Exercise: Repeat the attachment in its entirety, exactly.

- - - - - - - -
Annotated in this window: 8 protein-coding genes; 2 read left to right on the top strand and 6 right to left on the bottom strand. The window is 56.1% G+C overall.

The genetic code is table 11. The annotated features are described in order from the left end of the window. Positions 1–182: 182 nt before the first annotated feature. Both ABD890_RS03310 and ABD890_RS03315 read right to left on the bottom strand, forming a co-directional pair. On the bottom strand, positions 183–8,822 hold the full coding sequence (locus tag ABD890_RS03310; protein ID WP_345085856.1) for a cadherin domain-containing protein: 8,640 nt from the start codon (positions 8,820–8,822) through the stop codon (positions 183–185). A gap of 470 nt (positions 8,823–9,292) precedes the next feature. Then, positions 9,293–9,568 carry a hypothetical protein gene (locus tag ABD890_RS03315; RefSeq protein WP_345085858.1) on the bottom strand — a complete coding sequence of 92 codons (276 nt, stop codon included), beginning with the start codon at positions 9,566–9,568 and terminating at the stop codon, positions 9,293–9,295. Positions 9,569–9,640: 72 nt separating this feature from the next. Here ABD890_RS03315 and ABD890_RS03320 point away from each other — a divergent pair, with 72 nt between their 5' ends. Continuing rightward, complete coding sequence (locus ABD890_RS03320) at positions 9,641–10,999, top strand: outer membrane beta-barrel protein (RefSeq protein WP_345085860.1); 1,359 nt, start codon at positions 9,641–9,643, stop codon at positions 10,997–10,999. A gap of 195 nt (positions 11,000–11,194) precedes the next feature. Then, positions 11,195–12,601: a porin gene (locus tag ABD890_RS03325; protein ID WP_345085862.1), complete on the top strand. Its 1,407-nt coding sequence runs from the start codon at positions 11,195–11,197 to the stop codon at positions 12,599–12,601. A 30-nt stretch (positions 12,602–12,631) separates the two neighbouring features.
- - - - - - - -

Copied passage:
Annotated in this window: 8 protein-coding genes; 2 read left to right on the top strand and 6 right to left on the bottom strand. The window is 56.1% G+C overall.

The genetic code is table 11. The annotated features are described in order from the left end of the window. Positions 1–182: 182 nt before the first annotated feature. Both ABD890_RS03310 and ABD890_RS03315 read right to left on the bottom strand, forming a co-directional pair. On the bottom strand, positions 183–8,822 hold the full coding sequence (locus tag ABD890_RS03310; protein ID WP_345085856.1) for a cadherin domain-containing protein: 8,640 nt from the start codon (positions 8,820–8,822) through the stop codon (positions 183–185). A gap of 470 nt (positions 8,823–9,292) precedes the next feature. Then, positions 9,293–9,568 carry a hypothetical protein gene (locus tag ABD890_RS03315; RefSeq protein WP_345085858.1) on the bottom strand — a complete coding sequence of 92 codons (276 nt, stop codon included), beginning with the start codon at positions 9,566–9,568 and terminating at the stop codon, positions 9,293–9,295. Positions 9,569–9,640: 72 nt separating this feature from the next. Here ABD890_RS03315 and ABD890_RS03320 point away from each other — a divergent pair, with 72 nt between their 5' ends. Continuing rightward, complete coding sequence (locus ABD890_RS03320) at positions 9,641–10,999, top strand: outer membrane beta-barrel protein (RefSeq protein WP_345085860.1); 1,359 nt, start codon at positions 9,641–9,643, stop codon at positions 10,997–10,999. A gap of 195 nt (positions 11,000–11,194) precedes the next feature. Then, positions 11,195–12,601: a porin gene (locus tag ABD890_RS03325; protein ID WP_345085862.1), complete on the top strand. Its 1,407-nt coding sequence runs from the start codon at positions 11,195–11,197 to the stop codon at positions 12,599–12,601. A 30-nt stretch (positions 12,602–12,631) separates the two neighbouring features.